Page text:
Will silicon help the salamander? Data are being used to visualize real-life clouds, swarms, and flocks, but seeing is different from saving. Raw Data explores the impact of data on nature this week, bringing together experts on litter, bird migration and habitat, climate change, species extinction, and, of course, data.
There’s a huge conservation problem, and the data can be deceiving
It turns out that data on our environment are plentiful: the World Bank tracks deforestation and biodiversity as part of its canon of world development indicators (less of the former and more of the latter indicating better development, one supposes). From these tables, we can see that marine and terrestrial protected areas are increasing, though the numbers of threatened plant species—540 in Madagascar, for example—are alarming, to me at least, though perhaps not to Peter Kareiva of UCLA, and formerly of the Nature Conservancy. Interviewed in the second half of the podcast, Peter notes that because indicators like plant diversity in California are increasing, and more species of birds are moving to LA—nonnative birds, but pretty parrots nonetheless—we shouldn’t see conservation data as painting a frightening picture. I disagree with Peter; nonnative species moving into new environments shouldn’t be a cause for celebration. Often these incursions are the result of climate change or human intervention: species move toward areas that better resemble their historical habitats, as climate shifts cause warmer waters farther north, or nonnative species are brought in by humans and find they have no natural predators and can find an easy living. Sure, it makes for a temporary increase in wildlife, all to the good, but look at Florida’s problem with boa constrictors: nonnative constrictor snakes in the Everglades are causing havoc, destroying native mammal populations. Populations of opossums and raccoons in the Everglades have decreased by 99% since 2000, bobcats have decreased by 87.5% (the snakes may not be eating the bobcats, but the animals the bobcats eat are being eaten by the snakes, thereby driving out the bobcats), and the study failed to find any rabbits at all—potentially a total elimination of this native mammal species from the Everglades. Nonnative incursions are nothing to cheer for.
Tracking environmental indicators is good, but we need to take action on results
The fact that we can now track species at all is a victory for data; in the 1960s, for example, we had no idea how many polar bears there were in the wild. Might as well burn as much oil as we can get our hands on. Now, we know there are approximately 26,000. But what we do about this number is more important than the number itself; efforts to add more species to the IUCN red list and to increase the threat level for many more are often countered by claims that we don’t know enough about how many there are, or how are efforts are likely to help. (If, like me, your image of a polar bear is of a skinny bear trapped on a melting ice floe, you’ll be disturbed to note they aren’t even listed as endangered—they’re just “vulnerable.”) Movebank, an online database of animal tracking data hosted by the Max Planck Institute for Ornithology (but tracking more than just birds) helps researchers view tagged and collared animals across the world, which can provide information about biodiversity loss, the spread of disease, and how our interventions really are helping. Cecil, the lion murdered in 2015 by a poacher, had a radio collar, which helped raise awareness to his case and drive donations for wildlife conservation. Tagging more animals non-invasively will help bolster the case for animal advocacy, and tracking technologies like RFID dust could make it easier to track animals that come into close contact with human structures (the range of a battery-powered RFID chip like the one in your car’s toll tag is approximately 300 feet; RFID dust’s range is currently only about a foot, but that could improve, and would still be useable in areas where birds roost at known locations.)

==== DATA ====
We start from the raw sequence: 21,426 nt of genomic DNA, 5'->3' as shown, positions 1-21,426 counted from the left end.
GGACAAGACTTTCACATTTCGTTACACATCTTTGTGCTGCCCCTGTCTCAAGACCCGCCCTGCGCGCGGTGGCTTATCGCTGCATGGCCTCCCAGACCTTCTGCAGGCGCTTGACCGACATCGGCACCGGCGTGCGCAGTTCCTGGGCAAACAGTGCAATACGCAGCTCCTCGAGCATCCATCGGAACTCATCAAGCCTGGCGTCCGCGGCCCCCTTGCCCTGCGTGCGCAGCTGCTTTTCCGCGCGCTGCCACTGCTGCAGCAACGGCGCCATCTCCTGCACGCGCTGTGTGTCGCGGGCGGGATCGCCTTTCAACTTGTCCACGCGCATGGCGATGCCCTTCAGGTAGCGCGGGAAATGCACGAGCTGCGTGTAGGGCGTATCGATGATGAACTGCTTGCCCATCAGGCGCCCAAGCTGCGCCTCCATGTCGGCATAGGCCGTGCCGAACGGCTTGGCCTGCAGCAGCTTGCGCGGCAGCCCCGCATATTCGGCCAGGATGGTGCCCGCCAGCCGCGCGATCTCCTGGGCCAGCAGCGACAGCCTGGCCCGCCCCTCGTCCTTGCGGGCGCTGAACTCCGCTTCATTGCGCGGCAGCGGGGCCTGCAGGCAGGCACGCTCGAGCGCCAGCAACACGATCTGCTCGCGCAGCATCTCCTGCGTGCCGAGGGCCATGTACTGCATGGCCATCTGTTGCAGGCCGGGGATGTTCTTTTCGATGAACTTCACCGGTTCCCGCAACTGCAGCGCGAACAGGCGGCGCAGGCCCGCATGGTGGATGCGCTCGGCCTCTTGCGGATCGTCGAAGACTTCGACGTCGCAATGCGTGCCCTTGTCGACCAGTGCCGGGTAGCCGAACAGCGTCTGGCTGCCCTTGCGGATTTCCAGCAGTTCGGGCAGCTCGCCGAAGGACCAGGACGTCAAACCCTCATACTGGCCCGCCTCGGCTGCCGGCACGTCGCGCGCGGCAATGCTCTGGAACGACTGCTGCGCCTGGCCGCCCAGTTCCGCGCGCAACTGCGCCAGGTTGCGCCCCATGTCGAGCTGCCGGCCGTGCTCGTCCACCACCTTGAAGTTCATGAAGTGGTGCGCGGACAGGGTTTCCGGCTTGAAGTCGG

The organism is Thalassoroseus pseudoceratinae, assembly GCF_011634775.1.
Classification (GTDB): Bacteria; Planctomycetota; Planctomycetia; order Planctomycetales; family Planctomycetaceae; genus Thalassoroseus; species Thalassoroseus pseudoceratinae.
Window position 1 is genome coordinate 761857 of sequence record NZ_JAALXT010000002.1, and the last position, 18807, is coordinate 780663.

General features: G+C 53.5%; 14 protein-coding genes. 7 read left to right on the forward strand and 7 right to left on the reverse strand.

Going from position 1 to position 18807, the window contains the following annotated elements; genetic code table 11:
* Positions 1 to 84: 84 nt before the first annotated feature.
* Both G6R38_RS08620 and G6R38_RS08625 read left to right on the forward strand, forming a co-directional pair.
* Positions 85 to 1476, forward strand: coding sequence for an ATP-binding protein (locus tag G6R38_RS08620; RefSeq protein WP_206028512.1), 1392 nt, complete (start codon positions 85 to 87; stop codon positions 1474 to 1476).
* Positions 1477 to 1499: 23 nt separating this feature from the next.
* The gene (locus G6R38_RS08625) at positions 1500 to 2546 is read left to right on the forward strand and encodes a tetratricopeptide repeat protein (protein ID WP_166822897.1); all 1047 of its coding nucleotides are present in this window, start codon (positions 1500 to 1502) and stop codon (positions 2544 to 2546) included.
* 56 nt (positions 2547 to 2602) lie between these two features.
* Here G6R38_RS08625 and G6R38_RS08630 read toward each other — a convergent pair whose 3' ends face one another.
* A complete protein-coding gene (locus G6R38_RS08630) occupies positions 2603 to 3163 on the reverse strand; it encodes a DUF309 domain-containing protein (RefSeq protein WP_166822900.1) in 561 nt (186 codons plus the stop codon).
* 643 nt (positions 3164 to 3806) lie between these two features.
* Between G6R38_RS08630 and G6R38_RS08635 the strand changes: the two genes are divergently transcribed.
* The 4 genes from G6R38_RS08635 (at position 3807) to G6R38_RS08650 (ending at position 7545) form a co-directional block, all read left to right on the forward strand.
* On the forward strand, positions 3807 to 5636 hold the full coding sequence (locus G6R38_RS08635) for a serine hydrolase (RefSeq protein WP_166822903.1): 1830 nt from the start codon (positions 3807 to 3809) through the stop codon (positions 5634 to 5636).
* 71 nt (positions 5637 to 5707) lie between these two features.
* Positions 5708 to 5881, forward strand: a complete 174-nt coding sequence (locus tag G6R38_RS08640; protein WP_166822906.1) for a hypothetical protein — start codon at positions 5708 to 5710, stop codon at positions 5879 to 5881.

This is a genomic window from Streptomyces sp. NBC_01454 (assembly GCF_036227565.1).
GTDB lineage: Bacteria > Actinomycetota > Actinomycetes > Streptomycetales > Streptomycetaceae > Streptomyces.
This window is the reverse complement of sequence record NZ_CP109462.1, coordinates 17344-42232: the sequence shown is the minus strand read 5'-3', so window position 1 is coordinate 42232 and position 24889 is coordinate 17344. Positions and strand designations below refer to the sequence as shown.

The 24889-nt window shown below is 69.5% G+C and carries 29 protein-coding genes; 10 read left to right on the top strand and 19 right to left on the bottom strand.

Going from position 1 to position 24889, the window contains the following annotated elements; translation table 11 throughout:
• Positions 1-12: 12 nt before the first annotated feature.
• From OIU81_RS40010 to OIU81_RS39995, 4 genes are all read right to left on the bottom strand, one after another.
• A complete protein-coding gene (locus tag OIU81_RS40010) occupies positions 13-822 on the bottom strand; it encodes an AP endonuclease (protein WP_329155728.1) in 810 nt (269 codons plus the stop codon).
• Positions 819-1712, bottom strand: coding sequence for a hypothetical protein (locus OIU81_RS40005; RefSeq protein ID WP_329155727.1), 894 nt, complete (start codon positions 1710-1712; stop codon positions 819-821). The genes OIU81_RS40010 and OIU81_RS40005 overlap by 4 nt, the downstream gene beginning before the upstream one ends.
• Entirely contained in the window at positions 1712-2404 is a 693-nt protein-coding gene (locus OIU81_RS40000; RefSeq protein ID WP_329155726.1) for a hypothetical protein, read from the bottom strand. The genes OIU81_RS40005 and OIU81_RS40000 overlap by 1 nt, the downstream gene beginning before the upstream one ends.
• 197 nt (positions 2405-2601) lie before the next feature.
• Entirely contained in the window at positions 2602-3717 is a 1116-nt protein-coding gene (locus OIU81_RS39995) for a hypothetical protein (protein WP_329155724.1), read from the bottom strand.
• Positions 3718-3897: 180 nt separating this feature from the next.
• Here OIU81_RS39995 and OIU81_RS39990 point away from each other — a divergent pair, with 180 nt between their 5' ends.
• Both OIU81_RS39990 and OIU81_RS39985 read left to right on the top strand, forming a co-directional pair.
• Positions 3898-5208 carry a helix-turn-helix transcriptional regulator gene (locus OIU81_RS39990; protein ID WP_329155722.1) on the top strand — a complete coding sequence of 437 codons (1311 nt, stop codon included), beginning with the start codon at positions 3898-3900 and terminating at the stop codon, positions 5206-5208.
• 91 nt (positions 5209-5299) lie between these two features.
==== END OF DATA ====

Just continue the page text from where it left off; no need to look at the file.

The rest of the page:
Is the environment at risk from cyber threats?
Cyber threats to “critical infrastructure” are top priorities for the government, and include the electrical grid and transportation networks. They also include water and sewage treatment plants, and satellites—many of which are used to monitor climate data—meaning that yes, the environment, what techies may think of as “the outdoors”, is vulnerable to cyber attack. We also have to consider the effects of climate change on the prevalence of cyber attacks; global warming is related to increased violence, and we have to assume that includes violence perpetrated over the internet. The insecurity of the internet of things caught many by surprise, because technology was outpacing security best practices, but the increased attention to the problem is helping close security loopholes. The internet of animals is equally insecure, but it's their survival, not the release of personal data, that's in question. Hopefully drawing attention to the problem will lead to better protections.